Such wealth meant that the miners could afford every possible European luxury despite the harsh climate and isolation. There was a local butcher, baker and post office in the town. An ice plant was set up to make blocks for use in food coolers and to produce the delicious lemonade of the city itself. To accommodate the architect, teacher, doctor, and mining managers of the city, elaborate houses were built. Two German doctors were employed in a large hospital, one of whom was understandably popular to prescribe a tonic of caviar sandwiches and champagne for his patients.
There was no lack of entertainment for the residents either. A German expert has been brought in to design and oversee the construction of a magnificent hall, with so fine acoustics that visitors are still encouraged to test them and burst into song today. The mine even paid for shipping opera companies to perform in this oasis from Europe. Local orchestra, theater group, and gymnastics troops also used the hall.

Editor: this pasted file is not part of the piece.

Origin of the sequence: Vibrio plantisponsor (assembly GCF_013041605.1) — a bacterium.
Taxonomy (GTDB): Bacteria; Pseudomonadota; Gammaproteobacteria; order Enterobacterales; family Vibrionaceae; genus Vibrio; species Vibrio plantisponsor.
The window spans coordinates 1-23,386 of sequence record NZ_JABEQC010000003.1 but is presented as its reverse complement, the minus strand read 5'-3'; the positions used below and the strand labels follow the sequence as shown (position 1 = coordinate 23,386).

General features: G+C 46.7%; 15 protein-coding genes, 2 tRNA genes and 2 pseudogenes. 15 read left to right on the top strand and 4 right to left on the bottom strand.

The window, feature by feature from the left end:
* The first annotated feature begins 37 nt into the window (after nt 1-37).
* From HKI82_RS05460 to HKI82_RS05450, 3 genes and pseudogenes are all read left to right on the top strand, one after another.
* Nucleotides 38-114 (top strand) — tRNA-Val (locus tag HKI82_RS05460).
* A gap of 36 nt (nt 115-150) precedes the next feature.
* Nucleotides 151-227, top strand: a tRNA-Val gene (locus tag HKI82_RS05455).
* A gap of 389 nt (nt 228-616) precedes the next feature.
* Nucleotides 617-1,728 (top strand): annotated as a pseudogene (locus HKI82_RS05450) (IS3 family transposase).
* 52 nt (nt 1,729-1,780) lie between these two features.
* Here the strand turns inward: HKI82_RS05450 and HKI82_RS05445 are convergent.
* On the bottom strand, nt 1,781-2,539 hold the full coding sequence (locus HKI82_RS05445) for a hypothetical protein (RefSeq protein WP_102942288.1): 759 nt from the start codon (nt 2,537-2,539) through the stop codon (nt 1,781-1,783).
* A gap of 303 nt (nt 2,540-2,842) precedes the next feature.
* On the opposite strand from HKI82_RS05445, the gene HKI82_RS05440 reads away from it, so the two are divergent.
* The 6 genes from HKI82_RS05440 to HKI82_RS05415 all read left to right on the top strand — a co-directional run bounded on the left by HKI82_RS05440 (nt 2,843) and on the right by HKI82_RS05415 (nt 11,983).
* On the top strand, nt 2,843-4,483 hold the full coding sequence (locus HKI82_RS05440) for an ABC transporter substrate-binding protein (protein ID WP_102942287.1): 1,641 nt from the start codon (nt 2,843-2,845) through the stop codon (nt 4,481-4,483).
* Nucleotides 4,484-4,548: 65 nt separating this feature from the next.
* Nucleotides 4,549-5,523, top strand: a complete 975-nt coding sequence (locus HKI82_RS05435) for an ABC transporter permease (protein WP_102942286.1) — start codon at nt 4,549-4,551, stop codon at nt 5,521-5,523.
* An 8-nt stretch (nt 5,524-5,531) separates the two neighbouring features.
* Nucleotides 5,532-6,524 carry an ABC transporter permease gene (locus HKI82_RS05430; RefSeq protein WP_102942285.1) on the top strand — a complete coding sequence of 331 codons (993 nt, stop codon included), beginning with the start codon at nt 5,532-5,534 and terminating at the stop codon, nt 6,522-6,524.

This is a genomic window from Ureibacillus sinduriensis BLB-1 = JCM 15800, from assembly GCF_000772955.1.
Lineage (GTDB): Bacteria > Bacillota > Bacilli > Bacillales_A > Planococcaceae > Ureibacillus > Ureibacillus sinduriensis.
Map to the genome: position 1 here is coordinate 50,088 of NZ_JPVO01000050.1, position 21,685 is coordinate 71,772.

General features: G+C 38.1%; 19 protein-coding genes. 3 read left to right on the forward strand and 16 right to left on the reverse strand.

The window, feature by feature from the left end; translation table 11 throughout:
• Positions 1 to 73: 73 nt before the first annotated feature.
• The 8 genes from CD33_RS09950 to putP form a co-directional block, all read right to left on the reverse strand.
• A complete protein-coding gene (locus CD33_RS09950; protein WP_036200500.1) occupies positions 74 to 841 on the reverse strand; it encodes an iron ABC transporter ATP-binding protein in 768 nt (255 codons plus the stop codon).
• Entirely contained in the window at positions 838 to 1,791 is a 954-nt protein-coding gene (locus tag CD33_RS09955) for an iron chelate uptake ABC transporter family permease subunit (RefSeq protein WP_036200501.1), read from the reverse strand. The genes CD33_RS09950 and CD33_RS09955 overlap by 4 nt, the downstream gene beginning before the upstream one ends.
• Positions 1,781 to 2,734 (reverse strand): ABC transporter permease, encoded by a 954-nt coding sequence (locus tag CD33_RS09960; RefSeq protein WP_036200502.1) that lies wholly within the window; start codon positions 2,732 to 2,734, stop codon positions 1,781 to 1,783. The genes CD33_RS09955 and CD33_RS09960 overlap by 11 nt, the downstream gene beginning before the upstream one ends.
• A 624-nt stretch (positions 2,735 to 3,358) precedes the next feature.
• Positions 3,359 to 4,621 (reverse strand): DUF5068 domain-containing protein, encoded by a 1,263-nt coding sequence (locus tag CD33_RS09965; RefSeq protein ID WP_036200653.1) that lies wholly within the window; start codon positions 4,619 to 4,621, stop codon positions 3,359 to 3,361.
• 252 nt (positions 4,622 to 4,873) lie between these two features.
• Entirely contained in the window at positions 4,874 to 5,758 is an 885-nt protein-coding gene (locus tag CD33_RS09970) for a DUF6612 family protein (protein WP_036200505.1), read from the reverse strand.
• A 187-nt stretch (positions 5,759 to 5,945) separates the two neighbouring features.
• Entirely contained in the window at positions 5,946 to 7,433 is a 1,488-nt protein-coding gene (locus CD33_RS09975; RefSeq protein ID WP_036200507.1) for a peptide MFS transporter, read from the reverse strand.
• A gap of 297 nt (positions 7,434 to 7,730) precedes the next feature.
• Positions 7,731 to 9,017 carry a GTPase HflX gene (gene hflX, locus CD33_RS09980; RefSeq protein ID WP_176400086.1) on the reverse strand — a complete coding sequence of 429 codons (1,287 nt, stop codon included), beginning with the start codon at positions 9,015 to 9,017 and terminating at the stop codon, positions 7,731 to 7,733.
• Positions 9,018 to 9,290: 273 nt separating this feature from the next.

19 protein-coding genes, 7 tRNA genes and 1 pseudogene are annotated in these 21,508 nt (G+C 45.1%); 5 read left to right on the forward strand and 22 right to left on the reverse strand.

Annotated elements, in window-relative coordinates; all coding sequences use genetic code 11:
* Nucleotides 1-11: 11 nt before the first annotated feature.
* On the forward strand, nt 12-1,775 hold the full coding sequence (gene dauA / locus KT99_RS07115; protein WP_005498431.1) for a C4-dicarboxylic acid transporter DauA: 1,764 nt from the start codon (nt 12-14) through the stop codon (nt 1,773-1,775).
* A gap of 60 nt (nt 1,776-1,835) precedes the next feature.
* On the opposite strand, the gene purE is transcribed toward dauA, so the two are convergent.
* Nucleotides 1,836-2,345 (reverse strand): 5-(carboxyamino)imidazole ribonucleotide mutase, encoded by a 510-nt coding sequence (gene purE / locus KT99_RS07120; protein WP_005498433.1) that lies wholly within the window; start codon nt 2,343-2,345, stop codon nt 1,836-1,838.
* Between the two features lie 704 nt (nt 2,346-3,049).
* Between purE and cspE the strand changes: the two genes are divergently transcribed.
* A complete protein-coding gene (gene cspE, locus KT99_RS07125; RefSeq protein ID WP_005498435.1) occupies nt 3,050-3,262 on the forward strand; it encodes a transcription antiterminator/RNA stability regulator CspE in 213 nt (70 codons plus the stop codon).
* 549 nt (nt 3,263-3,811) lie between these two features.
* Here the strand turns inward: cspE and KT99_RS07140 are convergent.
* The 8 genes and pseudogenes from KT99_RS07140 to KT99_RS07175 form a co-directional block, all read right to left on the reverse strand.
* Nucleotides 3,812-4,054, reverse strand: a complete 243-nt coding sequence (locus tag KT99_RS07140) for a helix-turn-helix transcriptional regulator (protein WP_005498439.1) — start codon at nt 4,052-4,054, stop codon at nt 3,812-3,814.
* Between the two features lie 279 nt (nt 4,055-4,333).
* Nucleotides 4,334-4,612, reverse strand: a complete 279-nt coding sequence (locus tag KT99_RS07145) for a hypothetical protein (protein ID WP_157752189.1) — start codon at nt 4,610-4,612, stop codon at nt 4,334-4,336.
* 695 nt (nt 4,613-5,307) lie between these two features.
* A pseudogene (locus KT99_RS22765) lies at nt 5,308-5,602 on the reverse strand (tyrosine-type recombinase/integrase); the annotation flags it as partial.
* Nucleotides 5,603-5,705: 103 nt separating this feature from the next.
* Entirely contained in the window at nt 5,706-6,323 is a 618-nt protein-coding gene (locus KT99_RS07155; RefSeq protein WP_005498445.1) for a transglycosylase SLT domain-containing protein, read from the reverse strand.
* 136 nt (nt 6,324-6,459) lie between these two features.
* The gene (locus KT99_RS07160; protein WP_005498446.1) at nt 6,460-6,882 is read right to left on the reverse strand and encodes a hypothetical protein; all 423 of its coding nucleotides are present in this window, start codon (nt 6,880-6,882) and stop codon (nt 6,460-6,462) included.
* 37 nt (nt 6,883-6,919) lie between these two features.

It's worth getting a photo permit for any photography lover. This allows you to sunset in and out of the sunrise. And you can capture the beauty of the city with the right light. We got our entry ticket at Luderitz Safaris and downtown Tours one day earlier. And the owner kindly provided us with a simple map so we could learn more about the buildings. Just park your car outside the gate and start your exploration. Honestly, the city is less deserted, as expected. The place is amazing, though. Starting at 8, you will get your car park inside the parking area. And the crowd also comes in. We didn't have time to explore all the buildings, but we had such an amazing time exploring different houses and taking photo tones. It's pretty windy early in the morning and you might need some climbing and crawling to take good pictures. So dress up like that.